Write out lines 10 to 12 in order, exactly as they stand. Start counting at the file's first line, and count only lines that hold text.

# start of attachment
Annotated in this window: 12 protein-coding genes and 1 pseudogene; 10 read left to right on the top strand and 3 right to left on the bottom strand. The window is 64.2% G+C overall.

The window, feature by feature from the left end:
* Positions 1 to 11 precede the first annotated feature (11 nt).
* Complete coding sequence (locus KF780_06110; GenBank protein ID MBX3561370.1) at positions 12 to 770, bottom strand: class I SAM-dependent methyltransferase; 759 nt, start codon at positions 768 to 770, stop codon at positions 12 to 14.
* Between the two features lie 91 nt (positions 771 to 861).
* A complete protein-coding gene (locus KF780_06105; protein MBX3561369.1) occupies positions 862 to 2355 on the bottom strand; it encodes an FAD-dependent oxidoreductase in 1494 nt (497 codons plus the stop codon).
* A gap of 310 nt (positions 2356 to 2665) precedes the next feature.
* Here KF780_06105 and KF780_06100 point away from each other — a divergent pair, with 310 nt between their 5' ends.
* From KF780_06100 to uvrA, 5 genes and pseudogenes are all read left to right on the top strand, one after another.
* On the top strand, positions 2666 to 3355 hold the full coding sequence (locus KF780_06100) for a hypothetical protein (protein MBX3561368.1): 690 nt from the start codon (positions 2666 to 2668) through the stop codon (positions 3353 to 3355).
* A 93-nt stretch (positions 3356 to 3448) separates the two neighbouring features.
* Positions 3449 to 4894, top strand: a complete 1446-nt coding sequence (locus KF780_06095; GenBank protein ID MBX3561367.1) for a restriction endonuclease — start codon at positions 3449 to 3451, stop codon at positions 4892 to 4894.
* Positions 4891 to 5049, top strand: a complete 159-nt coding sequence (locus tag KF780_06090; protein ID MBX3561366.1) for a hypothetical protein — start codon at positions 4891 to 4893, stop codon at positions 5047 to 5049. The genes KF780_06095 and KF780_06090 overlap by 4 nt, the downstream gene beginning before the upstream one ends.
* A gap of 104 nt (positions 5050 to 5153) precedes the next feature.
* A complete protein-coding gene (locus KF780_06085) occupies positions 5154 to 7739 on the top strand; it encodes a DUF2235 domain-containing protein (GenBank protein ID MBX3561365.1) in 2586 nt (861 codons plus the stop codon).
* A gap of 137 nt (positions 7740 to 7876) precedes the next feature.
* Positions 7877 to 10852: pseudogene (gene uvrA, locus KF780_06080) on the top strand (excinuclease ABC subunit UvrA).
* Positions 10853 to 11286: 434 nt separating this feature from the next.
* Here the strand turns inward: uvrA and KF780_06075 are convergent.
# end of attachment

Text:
* On the top strand, positions 2666 to 3355 hold the full coding sequence (locus KF780_06100) for a hypothetical protein (protein MBX3561368.1): 690 nt from the start codon (positions 2666 to 2668) through the stop codon (positions 3353 to 3355).
* A 93-nt stretch (positions 3356 to 3448) separates the two neighbouring features.
* Positions 3449 to 4894, top strand: a complete 1446-nt coding sequence (locus KF780_06095; GenBank protein ID MBX3561367.1) for a restriction endonuclease — start codon at positions 3449 to 3451, stop codon at positions 4892 to 4894.